By Ashley Scoby
@AshleyScoby

The Capitals took down the Red Wings, 2-1, in a three-on-three setting, 45 seconds into sudden-death overtime Wednesday night. But the win came on the foundation of Detroit allowing five-on-four Washington power plays all night.

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Coming into Wednesday’s game, Detroit was the ninth-best team in the NHL in terms of penalty minutes per game (8.28). But against the Capitals, the Red Wings nearly reached that total in the first period, spending eight minutes in the box thanks to penalties from four different players. Detroit finished with 12 penalty minutes, putting the Capitals on the power play six times.

“You can’t be in the box that much, especially against this team,” Detroit forward Henrik Zetterberg said. “They’re really good. (Goalkeeper) Petr (Mrazek) kept us in the game there, made some key saves. I think that the PKs did a real good job of blocking shots too, and did their job, but we can’t be in the box that much. I think a few of those calls were probably a little questionable but we gave the refs a reason to call them, and you can’t do that.”

Detroit somehow survived the barrage and escaped into an overtime period where everything was equal again. But Evgeny Kuznetsov squeezed in a goal 45 seconds into the period, sending Red Wings fans streaming to the exits with their hands in the air.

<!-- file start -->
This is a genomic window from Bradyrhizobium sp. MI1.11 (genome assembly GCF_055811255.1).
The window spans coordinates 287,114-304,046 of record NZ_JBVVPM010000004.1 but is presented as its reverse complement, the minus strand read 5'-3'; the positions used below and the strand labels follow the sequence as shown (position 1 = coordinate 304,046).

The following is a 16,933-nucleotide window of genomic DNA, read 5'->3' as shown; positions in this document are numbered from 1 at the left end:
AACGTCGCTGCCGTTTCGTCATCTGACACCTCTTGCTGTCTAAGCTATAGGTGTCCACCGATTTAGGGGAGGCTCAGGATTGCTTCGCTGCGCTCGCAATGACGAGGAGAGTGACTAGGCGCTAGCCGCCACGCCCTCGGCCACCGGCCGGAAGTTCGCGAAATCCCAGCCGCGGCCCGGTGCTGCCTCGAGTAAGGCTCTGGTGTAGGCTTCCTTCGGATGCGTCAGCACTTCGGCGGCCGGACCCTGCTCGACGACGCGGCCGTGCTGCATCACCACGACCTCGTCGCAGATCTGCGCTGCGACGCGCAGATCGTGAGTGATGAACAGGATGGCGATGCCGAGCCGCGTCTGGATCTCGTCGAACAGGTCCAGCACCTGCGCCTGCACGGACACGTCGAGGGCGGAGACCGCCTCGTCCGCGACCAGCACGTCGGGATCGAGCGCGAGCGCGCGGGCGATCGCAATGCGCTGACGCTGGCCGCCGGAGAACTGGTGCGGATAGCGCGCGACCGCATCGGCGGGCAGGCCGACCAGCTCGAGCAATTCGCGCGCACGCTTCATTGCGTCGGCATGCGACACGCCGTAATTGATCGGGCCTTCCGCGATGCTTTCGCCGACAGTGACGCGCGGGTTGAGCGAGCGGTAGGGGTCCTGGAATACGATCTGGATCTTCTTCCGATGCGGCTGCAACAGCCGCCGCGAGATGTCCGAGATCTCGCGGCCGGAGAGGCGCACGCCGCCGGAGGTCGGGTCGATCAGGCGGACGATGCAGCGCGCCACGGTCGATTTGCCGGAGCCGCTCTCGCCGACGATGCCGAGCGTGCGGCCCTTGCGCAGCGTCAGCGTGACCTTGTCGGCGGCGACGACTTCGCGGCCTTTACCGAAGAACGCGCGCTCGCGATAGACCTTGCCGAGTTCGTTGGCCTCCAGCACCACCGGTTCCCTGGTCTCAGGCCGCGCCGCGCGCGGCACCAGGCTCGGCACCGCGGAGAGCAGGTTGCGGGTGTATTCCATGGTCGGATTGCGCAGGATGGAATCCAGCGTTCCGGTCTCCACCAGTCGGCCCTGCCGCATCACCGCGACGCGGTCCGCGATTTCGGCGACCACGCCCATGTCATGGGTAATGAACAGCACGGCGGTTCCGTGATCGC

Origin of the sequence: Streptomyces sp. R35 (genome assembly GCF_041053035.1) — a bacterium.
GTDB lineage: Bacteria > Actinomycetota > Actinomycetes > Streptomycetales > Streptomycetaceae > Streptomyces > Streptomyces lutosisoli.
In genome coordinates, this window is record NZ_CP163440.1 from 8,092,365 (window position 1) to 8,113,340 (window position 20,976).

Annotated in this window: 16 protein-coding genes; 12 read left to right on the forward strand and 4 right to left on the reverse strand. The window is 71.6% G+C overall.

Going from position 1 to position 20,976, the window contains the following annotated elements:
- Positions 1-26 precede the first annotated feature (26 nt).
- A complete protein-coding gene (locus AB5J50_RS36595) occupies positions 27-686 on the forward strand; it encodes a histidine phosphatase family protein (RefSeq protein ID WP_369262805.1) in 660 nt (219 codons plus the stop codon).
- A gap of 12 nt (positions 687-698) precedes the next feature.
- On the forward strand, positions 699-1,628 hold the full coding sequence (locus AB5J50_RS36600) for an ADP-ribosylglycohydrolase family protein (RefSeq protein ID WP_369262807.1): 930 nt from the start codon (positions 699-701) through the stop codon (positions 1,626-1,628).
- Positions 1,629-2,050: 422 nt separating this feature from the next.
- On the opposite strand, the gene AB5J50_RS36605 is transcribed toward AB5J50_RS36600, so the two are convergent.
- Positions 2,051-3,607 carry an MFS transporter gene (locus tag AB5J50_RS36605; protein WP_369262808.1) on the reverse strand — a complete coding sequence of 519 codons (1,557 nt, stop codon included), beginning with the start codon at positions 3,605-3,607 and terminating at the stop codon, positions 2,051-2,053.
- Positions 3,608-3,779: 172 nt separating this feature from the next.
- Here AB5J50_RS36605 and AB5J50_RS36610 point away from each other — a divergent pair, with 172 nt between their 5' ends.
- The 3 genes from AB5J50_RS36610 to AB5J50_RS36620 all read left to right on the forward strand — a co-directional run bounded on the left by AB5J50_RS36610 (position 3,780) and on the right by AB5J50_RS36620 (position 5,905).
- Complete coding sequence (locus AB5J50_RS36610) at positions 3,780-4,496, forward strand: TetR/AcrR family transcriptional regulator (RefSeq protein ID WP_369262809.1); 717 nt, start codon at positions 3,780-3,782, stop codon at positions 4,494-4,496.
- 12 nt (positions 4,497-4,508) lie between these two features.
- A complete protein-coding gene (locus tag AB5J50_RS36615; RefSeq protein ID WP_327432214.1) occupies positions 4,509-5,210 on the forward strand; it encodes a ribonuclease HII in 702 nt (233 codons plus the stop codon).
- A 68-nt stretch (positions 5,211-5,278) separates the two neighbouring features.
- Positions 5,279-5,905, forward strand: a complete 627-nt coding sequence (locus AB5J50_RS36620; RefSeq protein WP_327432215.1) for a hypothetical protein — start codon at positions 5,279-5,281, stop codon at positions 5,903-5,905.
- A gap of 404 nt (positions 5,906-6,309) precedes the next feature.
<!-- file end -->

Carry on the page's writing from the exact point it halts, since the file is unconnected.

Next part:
It had been a frustrating game for Detroit, in part because of the penalties, but it was also one that inspired some optimism. The Capitals went on the power play six times, but only wrung one point out of those chances.

“We took too many penalties obviously,” Wings head coach Jeff Blashill said. “You can’t have four in the first period. I thought as the game went along, our penalty kill got better and better and better. I thought we did a great job overall.”

The game started optimistically enough for the Wings. Nineteen-year-old rookie Dylan Larkin scored his sixth goal of the season – his second in as many games – and shot up to 13 points on the season.

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Larkin sped past everyone starting at the center line and sliced his shot in from the top of the circle, giving the Red Wings a 1-0 lead less than three minutes into the first period.

“He is (confident) for sure,” Blashill said of Larkin. “He attacks and he shoots the puck a lot. He’s one of those guys that you probably – I don’t want to say he overshoots it, because it’s not like he doesn’t make plays, but he definitely – if he has a chance, he’s gonna shoot it. I think that probably needs to be a little more contagious with our team.”

The Capitals’ Justin Williams equalized in the first period about seven minutes after Larkin’s goal, and it came on Washington’s second power play of the period.

From then, the teams were locked in a stalemate, combining for 53 shots on goal in regulation and heading into overtime stuck on the 1-1 score they’d jumped to in the first 11 minutes.

“I know we had quite a few more (penalties) and it’s tough to generate offense when you’re constantly killing penalties like that,” Wings defender Danny Dekeyser said.

Detroit falls to 9-8-2 on the season, including 5-5 at Joe Louis Arena.

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“We want to become a really good hockey team,” Blashill said. “Right now we’ve been an average hockey team based on our record. We want to become a really good hockey team and we’ve got to find a way to win these games at home.”